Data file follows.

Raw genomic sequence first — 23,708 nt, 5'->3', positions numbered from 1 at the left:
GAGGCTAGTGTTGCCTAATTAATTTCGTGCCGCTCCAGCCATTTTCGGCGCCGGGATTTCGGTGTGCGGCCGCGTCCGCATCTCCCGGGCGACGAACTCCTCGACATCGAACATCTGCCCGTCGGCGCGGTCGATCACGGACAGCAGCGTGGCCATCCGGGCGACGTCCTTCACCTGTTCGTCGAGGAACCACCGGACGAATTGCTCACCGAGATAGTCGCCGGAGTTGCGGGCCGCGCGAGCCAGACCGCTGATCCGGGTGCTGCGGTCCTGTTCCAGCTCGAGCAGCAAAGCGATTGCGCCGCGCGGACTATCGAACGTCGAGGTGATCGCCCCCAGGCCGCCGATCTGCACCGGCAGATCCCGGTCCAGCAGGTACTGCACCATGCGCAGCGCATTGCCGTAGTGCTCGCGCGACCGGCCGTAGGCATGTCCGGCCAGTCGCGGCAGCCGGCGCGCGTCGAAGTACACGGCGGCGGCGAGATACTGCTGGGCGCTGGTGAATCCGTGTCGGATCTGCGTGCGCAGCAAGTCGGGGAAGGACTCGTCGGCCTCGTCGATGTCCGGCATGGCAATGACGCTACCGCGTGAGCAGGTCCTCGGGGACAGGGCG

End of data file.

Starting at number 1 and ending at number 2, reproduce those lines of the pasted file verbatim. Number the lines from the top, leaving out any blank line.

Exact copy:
Raw genomic sequence first — 23,708 nt, 5'->3', positions numbered from 1 at the left:
GAGGCTAGTGTTGCCTAATTAATTTCGTGCCGCTCCAGCCATTTTCGGCGCCGGGATTTCGGTGTGCGGCCGCGTCCGCATCTCCCGGGCGACGAACTCCTCGACATCGAACATCTGCCCGTCGGCGCGGTCGATCACGGACAGCAGCGTGGCCATCCGGGCGACGTCCTTCACCTGTTCGTCGAGGAACCACCGGACGAATTGCTCACCGAGATAGTCGCCGGAGTTGCGGGCCGCGCGAGCCAGACCGCTGATCCGGGTGCTGCGGTCCTGTTCCAGCTCGAGCAGCAAAGCGATTGCGCCGCGCGGACTATCGAACGTCGAGGTGATCGCCCCCAGGCCGCCGATCTGCACCGGCAGATCCCGGTCCAGCAGGTACTGCACCATGCGCAGCGCATTGCCGTAGTGCTCGCGCGACCGGCCGTAGGCATGTCCGGCCAGTCGCGGCAGCCGGCGCGCGTCGAAGTACACGGCGGCGGCGAGATACTGCTGGGCGCTGGTGAATCCGTGTCGGATCTGCGTGCGCAGCAAGTCGGGGAAGGACTCGTCGGCCTCGTCGATGTCCGGCATGGCAATGACGCTACCGCGTGAGCAGGTCCTCGGGGACAGGGCG